LONDON — A senior Conservative Party lawmaker has warned British Prime Minister Theresa May to deliver on her Brexit promises or risk a revolt that could trigger the collapse of her government.
Jacob Rees-Mogg wrote Monday in the Daily Telegraph newspaper that May must stick to her pledge that Britain will leave the European Union's single market and customs union when it exits the bloc, amid fears she is preparing to soften her position.
"The prime minister must stick to her righteous cause and deliver what she has said she would," Rees-Mogg wrote and referred to the demise of 19th-century Conservative leader Robert Peel, who found himself out of power when he broke a key manifesto pledge and split his party.
The comments come ahead of a crunch meeting Friday where May's Cabinet will try to hammer out a unified position on the U.K.'s future relationship with the EU after months of very public disagreement.
May last month created two Cabinet sub-committees to discuss two options for future trade — a customs partnership in which Britain would apply EU tariffs to goods that are shipped through the country on their way to the continent, and the use of technology to avoid the need for border checks as goods pass between the EU and Britain.
The BBC reported Monday that the government has now determined both options are impossible to deliver and May's office has developed a third model in hopes of forging an agreement within her Cabinet. No details were revealed.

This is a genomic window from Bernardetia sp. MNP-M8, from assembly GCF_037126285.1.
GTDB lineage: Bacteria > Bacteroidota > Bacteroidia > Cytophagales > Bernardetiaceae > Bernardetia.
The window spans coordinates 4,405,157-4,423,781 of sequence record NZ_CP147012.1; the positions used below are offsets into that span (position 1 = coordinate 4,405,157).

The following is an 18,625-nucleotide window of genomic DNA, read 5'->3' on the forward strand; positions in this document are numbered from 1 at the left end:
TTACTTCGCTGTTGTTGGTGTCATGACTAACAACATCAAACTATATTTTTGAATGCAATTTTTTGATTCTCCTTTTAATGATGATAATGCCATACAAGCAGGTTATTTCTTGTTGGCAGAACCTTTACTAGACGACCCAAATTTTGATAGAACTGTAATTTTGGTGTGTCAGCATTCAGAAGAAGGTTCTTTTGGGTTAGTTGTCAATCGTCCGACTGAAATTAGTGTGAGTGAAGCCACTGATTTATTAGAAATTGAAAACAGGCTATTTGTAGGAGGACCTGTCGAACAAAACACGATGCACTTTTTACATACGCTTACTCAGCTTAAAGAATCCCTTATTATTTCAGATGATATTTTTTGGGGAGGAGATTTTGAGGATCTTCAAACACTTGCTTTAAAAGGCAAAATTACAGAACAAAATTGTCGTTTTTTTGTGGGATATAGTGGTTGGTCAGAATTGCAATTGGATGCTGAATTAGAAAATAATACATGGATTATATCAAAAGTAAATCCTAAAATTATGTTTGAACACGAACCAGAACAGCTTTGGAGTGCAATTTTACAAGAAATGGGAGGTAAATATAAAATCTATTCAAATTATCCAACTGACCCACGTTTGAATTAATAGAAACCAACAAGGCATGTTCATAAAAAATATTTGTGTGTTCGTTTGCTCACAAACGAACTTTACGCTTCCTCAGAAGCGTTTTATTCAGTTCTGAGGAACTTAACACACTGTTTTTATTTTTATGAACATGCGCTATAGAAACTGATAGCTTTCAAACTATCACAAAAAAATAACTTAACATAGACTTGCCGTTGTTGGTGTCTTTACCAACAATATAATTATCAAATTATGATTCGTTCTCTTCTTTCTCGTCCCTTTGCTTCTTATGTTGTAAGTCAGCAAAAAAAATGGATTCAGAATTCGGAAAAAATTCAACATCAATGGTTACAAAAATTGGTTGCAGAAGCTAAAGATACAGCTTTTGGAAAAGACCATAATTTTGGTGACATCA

May is caught between pro-EU lawmakers who want to retain close economic ties with the bloc and its market of 500 million people and pro-Brexit lawmakers who want a clean break to make it possible to strike new trade deals around the world.
But as the March 29 date for Brexit nears, the government is running out of options.
The Times of London reported Monday that a senior civil servant in the department overseeing negotiations with the EU had briefed ministers on the dire situation, telling them they had no chance of a bespoke trade deal in which British companies would have privileged access to the European market.
Instead, the government must choose between the type of relationship Norway has with the EU, in which Britain would remain part of the single market and have to abide by EU rules, or a simple free-trade deal like those negotiated by other countries.
Rees-Mogg's comments touched off outrage among Conservatives who favor a more measured break with the EU.
Foreign Office minister Alan Duncan accused him of "insolence" that could hurt the country.
"The ideological right are a minority despite their noise, and should pipe down," he said.